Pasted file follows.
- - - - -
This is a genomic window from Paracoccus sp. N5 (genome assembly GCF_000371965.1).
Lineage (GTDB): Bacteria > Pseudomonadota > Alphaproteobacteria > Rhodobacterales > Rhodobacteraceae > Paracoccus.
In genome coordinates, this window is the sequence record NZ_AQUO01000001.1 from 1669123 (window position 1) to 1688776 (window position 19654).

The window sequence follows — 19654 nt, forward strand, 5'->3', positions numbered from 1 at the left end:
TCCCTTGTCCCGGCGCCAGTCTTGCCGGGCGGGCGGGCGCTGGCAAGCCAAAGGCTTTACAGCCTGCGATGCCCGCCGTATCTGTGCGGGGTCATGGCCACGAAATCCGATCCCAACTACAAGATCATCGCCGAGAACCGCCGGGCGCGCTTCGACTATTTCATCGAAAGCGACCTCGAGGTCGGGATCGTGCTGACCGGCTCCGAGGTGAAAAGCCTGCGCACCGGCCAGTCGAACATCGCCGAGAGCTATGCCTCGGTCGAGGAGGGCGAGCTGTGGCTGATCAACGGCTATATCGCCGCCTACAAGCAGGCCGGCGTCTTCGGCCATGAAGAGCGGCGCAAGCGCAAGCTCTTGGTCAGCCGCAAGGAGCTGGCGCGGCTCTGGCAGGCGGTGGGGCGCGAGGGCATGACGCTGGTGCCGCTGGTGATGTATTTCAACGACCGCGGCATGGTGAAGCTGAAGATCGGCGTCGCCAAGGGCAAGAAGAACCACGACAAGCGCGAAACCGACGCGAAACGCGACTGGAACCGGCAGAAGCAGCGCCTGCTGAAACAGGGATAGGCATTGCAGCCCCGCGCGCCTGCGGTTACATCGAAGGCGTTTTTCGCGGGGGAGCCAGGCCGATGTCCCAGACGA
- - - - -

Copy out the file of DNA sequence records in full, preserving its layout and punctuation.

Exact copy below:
This is a genomic window from Paracoccus sp. N5 (genome assembly GCF_000371965.1).
Lineage (GTDB): Bacteria > Pseudomonadota > Alphaproteobacteria > Rhodobacterales > Rhodobacteraceae > Paracoccus.
In genome coordinates, this window is the sequence record NZ_AQUO01000001.1 from 1669123 (window position 1) to 1688776 (window position 19654).

The window sequence follows — 19654 nt, forward strand, 5'->3', positions numbered from 1 at the left end:
TCCCTTGTCCCGGCGCCAGTCTTGCCGGGCGGGCGGGCGCTGGCAAGCCAAAGGCTTTACAGCCTGCGATGCCCGCCGTATCTGTGCGGGGTCATGGCCACGAAATCCGATCCCAACTACAAGATCATCGCCGAGAACCGCCGGGCGCGCTTCGACTATTTCATCGAAAGCGACCTCGAGGTCGGGATCGTGCTGACCGGCTCCGAGGTGAAAAGCCTGCGCACCGGCCAGTCGAACATCGCCGAGAGCTATGCCTCGGTCGAGGAGGGCGAGCTGTGGCTGATCAACGGCTATATCGCCGCCTACAAGCAGGCCGGCGTCTTCGGCCATGAAGAGCGGCGCAAGCGCAAGCTCTTGGTCAGCCGCAAGGAGCTGGCGCGGCTCTGGCAGGCGGTGGGGCGCGAGGGCATGACGCTGGTGCCGCTGGTGATGTATTTCAACGACCGCGGCATGGTGAAGCTGAAGATCGGCGTCGCCAAGGGCAAGAAGAACCACGACAAGCGCGAAACCGACGCGAAACGCGACTGGAACCGGCAGAAGCAGCGCCTGCTGAAACAGGGATAGGCATTGCAGCCCCGCGCGCCTGCGGTTACATCGAAGGCGTTTTTCGCGGGGGAGCCAGGCCGATGTCCCAGACGA